Terria spruiking hits fever pitch

Summary:Broadband consortium Terria has begun a national campaign to raise public awareness about itself and the planned national broadband network, simultaneously lodging a submission to the opposition-led Senate committee enquiry about the network.

Broadband consortium Terria has begun a national campaign to raise public awareness about itself and the planned national broadband network, simultaneously lodging a submission to the opposition-led Senate committee enquiry about the network.

A Terria billboard in Canberra
(Credit: Terria)

The consortium of eight telcos, led by Optus, today unveiled a major advertising campaign in Canberra's airport as the beginning of a national onslaught to raise awareness of the network with stakeholders, business and community with advertising and networking.

"It's not even been an issue that's so far been covered in the general media," Terria chairman Michael Egan told ZDNet.com.au today.

In Canberra today Terria lodged its submission to the Senate select committee, established by the opposition in June to inquire into and report on the government's plan to partner with private companies to provide minimum speeds of 12Mbps to 98 per cent of Australians on an open access basis.

The committee will consider aspects of the network such as availability, choice, costs and competition as well as consequences for productivity, investment and economic growth and cost of living.

A Terria spokesperson said government processes precluded the details of the submission being made public, but Egan said it included the sentiment that the national broadband network "has great potential to do good, and great potential to do bad if we don't get it right."

Doing it right meant having a genuinely open access network, because the network would bypass exchanges where competition had been created by rivals installing their own equipment to use with Telstra's copper network, he said.

Terria chairman Michael Egan
(Credit: Terria)

Being open required a separated group to run the network, Egan continued, something he also canvassed yesterday in a speech at Sydney conference.

No amount of regulation could change this need, according to Egan.

"A major retailer, owning and running the national broadband network, will always have both the ability and the incentive to stifle competition. And that will apply regardless of the level of regulation that is put in place to try to prevent any exercise of monopoly power," he said in his speech yesterday.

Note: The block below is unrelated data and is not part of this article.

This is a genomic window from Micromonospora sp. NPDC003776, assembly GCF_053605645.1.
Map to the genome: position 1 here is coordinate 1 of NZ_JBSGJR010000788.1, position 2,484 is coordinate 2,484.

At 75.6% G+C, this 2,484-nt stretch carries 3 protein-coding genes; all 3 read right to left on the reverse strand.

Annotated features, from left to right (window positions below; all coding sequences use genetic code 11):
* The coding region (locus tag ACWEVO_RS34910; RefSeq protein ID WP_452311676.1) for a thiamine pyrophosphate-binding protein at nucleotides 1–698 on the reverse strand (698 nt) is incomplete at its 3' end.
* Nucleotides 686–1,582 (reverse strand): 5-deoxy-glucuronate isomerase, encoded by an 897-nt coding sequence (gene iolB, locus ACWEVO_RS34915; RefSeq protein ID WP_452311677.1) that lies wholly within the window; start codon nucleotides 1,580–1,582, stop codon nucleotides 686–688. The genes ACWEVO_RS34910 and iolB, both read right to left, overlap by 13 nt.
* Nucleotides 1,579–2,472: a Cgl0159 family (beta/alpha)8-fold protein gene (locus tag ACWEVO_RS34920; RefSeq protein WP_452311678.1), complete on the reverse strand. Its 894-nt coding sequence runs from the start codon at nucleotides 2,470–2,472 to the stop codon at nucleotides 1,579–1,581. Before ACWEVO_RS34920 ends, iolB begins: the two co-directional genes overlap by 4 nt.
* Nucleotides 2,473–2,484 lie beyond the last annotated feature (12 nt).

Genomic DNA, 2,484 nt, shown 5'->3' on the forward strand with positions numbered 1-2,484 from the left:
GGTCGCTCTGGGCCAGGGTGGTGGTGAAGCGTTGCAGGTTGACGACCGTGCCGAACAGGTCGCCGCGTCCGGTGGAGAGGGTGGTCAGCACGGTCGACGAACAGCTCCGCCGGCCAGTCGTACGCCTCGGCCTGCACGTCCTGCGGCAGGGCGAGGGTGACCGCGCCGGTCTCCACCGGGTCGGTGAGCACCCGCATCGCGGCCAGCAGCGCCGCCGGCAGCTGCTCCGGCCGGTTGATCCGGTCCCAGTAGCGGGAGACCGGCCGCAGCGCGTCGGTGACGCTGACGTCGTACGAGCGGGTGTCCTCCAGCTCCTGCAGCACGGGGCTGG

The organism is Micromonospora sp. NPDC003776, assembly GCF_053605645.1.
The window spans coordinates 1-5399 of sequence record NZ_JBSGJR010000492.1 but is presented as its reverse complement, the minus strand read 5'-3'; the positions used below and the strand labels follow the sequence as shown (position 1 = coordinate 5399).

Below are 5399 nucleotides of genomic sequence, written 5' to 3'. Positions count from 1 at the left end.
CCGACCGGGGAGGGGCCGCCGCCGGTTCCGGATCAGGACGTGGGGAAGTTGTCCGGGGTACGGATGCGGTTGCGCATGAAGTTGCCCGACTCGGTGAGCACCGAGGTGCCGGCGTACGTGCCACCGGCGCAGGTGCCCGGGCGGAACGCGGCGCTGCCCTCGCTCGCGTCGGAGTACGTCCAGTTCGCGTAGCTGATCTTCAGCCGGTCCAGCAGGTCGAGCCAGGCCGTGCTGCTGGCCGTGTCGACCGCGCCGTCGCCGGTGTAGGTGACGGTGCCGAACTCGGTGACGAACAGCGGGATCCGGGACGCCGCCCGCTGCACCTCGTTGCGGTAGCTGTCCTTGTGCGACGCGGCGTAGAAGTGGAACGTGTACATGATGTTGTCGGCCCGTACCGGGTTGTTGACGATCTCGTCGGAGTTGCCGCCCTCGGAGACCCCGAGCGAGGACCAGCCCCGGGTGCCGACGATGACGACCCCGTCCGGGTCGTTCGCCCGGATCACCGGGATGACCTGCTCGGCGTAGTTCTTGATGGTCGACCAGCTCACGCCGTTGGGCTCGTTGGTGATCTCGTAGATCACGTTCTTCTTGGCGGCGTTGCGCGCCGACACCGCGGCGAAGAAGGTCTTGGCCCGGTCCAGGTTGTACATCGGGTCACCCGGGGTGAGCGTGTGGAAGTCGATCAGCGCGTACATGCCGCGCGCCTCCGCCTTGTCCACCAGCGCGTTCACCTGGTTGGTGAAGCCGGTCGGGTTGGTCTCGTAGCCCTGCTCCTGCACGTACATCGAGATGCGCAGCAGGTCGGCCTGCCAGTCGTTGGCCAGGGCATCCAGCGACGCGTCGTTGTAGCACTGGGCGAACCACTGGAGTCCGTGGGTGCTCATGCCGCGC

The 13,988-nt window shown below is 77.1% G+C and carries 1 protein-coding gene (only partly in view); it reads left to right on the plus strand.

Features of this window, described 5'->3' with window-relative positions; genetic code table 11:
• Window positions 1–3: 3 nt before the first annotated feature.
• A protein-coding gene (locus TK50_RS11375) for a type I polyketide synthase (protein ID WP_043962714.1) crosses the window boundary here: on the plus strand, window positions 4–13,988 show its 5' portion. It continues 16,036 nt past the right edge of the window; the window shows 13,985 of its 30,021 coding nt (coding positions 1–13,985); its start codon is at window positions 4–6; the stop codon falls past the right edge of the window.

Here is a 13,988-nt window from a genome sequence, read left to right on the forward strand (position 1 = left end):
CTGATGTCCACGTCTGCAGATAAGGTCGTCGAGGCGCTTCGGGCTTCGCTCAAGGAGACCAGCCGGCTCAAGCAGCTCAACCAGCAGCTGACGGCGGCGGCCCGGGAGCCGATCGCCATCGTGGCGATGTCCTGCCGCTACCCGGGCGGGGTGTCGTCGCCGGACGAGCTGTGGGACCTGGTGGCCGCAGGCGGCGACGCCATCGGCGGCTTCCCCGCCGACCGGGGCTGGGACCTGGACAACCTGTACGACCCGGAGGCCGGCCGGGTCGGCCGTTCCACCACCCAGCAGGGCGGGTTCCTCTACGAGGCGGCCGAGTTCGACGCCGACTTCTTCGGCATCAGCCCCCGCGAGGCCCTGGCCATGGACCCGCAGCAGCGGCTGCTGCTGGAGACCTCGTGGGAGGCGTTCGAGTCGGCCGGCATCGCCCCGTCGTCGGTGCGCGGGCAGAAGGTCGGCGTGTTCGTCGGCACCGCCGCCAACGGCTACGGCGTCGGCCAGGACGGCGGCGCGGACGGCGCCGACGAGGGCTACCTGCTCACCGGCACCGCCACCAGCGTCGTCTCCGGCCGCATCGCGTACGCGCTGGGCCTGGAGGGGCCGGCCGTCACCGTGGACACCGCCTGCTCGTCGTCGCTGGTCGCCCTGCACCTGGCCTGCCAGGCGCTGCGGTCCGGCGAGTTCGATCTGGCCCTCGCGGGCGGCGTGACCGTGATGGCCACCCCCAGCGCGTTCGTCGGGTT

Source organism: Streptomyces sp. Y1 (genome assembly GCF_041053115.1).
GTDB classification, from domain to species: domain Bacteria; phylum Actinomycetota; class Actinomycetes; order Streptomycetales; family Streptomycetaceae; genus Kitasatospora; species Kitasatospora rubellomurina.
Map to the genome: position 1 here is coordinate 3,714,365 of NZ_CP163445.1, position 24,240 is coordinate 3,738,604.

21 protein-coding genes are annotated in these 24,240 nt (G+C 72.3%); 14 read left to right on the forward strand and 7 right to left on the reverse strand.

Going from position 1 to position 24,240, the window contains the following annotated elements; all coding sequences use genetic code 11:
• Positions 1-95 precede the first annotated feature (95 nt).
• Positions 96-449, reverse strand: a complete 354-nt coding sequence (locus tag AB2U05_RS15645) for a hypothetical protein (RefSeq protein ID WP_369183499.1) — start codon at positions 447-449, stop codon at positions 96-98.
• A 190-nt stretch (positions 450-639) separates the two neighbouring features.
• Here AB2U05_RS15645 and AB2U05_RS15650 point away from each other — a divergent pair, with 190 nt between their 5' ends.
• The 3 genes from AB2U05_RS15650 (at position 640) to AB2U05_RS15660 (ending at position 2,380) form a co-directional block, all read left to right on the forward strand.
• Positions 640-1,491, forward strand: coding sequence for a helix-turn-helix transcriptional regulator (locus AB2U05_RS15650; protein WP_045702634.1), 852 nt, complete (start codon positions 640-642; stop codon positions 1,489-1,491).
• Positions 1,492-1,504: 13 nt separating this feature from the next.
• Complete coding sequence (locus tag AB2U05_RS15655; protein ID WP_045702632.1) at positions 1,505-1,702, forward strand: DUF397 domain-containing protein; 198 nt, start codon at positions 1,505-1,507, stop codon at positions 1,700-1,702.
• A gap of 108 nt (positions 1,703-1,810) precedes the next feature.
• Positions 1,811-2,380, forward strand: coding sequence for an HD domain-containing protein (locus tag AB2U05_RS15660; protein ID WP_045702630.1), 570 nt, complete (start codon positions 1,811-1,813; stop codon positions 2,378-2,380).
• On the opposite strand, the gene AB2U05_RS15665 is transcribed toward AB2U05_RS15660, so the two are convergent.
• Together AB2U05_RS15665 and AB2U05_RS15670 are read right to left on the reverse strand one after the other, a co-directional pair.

"Short of giving regulators arbitrary and summary powers, and an army of investigators and monitors, no regulatory framework will ever be adequate to ensure a completely level playing field."

Telstra's role in creating this situation hasn't made it the devil, Egan said, instead calling the company the product of human nature.

"And that is not because Telstra is evil incarnate ... it's not the only company that will put its own interests ahead of the national interest if it's given half an opportunity to do so. It's simply an inevitable fact of life when opportunity, commercial incentives and human nature combine."

Egan believed that to get Telstra onto the path of telecommunications righteousness, the telco had to be protected from itself if it won the NBN tender, via structural separation. "Whenever you want people to do right, remove the temptation to do wrong," he said.

However, the word separate had violent effects on the nation's number one telco, Egan said. "For Telstra, however, the word 'separate' is like a red rag to a bull. It sends them berserk."

It's not even been an issue that's so far been covered in the general media

Terria Chairman Michael Egan

Egan accused Telstra of being stuck in a mindset two centuries old. "Telstra's approach ... is that the owners of private property should be able to do whatever they like with that property, unencumbered by any social or community obligations. And that is a perfectly reasonable argument — at least for a nineteenth century laissez-faire capitalist," he said.

If competition had to come from companies investing in their own competing infrastructure, as Telstra believed, then each international airline flying in or out of Australia would have its own terminal and airport, Egan said.

Telstra has been stuck in a state of denial Egan said, a condition he hoped would improve now that the company's high profile GM public policy and communications Phil Burgess has left.

"Its refusal can only be the result of an irrational belief that only it has the capacity and funding to build the network and that it can therefore ignore the public policy objectives of a genuine open access network.

"It will be fascinating to see whether this irrationality and truculence survives Telstra's very recent announcement of changes in its senior management personnel," he said.

At the press conference today, Egan also said that the roll out of the network should first focus on locations that are currently under-serviced by broadband and not start in the cities.

Topics: NBN, Broadband, Telcos, Telstra

About

Suzanne Tindal cut her teeth at ZDNet.com.au as the site's telecommunications reporter, a role that saw her break some of the biggest stories associated with the National Broadband Network process. She then turned her attention to all matters in government and corporate ICT circles. Now she's taking on the whole gamut as news editor for t... Full Bio

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